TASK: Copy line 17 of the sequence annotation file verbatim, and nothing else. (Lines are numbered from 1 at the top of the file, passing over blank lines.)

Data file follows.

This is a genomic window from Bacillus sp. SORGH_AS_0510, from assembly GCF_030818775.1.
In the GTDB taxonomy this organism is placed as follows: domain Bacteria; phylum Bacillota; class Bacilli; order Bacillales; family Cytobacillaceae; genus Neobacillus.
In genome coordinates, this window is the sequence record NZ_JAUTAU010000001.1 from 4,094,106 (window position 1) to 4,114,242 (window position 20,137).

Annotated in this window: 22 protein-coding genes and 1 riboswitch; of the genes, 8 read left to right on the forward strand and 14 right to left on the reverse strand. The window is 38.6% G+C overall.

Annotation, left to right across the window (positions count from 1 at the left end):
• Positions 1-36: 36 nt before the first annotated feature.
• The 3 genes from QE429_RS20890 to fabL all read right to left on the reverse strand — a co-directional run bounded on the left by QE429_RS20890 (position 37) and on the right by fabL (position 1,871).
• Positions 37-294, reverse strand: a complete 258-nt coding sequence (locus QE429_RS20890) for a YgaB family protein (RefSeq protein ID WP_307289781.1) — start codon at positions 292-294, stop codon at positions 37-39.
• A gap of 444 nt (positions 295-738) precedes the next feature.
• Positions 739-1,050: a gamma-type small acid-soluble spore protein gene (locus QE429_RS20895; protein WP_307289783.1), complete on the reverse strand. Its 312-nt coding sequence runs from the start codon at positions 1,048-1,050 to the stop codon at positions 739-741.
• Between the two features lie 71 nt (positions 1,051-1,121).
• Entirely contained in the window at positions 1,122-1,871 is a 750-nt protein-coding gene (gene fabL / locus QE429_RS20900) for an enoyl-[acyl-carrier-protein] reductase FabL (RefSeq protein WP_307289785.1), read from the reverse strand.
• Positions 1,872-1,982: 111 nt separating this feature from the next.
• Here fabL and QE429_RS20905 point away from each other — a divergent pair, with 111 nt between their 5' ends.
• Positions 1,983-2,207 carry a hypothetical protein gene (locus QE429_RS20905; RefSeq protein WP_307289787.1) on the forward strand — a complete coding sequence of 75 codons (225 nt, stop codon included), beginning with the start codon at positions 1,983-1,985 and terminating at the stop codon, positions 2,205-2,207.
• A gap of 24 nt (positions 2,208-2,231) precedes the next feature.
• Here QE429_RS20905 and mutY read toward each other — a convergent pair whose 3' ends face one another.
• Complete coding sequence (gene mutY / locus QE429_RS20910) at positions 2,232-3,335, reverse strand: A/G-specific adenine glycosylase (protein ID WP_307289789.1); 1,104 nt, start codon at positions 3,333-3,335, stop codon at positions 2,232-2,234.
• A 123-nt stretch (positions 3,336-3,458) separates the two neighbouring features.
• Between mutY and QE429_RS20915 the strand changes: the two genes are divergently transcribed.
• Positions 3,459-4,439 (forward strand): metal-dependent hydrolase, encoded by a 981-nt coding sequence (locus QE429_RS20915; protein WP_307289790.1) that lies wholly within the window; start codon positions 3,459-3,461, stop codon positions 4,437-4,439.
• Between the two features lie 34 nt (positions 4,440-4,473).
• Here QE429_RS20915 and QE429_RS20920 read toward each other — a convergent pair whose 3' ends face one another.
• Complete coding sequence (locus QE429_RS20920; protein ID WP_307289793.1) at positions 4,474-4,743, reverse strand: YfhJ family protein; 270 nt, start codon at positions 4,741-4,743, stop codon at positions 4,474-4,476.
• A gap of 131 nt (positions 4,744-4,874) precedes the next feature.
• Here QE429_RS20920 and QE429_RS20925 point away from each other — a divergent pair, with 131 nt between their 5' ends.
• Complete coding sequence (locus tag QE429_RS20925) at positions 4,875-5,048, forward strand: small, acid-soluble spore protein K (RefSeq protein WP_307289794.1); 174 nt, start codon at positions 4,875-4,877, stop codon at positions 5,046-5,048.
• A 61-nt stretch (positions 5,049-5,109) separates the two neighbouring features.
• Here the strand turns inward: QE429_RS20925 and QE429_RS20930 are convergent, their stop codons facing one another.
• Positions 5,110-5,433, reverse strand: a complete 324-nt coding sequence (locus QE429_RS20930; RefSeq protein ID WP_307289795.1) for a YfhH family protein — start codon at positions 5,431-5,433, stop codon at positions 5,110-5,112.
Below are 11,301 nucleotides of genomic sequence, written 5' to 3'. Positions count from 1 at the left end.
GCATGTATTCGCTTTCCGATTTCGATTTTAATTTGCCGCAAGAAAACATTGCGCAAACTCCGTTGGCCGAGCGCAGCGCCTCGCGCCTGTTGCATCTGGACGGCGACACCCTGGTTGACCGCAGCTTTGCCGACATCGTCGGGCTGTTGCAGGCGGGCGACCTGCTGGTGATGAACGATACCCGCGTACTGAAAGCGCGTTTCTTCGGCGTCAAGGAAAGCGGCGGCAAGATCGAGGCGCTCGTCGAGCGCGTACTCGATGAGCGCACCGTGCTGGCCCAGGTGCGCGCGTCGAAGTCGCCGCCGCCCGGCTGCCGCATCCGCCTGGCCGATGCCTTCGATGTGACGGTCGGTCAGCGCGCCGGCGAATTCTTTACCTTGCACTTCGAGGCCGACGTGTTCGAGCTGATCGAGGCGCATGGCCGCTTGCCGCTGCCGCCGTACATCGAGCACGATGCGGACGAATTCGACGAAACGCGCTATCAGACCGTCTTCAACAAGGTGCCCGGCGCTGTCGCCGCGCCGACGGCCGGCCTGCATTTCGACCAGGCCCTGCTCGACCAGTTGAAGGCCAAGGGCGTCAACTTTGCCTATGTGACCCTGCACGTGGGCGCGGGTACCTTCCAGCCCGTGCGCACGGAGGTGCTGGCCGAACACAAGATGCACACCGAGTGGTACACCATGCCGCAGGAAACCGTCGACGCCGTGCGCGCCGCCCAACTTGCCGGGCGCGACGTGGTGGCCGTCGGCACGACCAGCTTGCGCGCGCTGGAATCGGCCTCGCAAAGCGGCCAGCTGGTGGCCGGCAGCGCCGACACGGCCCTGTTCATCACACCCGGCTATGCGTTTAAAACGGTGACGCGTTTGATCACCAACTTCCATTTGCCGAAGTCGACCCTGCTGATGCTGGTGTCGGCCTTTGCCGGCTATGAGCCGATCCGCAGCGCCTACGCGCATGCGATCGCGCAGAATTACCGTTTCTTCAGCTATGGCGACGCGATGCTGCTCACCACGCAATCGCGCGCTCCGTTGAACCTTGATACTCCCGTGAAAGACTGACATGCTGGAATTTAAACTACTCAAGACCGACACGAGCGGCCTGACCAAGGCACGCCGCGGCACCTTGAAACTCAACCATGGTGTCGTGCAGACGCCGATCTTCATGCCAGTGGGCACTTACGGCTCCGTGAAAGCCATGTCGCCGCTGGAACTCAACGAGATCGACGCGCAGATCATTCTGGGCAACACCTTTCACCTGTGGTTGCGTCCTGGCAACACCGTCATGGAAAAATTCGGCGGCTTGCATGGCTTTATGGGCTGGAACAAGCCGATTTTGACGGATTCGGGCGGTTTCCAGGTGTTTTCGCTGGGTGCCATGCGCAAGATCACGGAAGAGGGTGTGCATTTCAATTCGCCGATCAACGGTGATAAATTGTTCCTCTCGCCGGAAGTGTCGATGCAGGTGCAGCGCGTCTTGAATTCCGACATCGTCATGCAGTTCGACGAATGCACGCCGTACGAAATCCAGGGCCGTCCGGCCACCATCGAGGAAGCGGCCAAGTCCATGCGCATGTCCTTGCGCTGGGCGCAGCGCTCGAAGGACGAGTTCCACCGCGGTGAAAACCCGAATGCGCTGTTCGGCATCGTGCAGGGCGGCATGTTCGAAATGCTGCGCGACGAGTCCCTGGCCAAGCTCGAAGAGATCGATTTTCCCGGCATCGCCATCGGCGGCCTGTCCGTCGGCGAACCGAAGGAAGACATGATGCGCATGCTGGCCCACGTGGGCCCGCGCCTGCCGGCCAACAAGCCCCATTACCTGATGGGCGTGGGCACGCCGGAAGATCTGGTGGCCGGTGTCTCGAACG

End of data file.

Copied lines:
• Here QE429_RS20905 and mutY read toward each other — a convergent pair whose 3' ends face one another.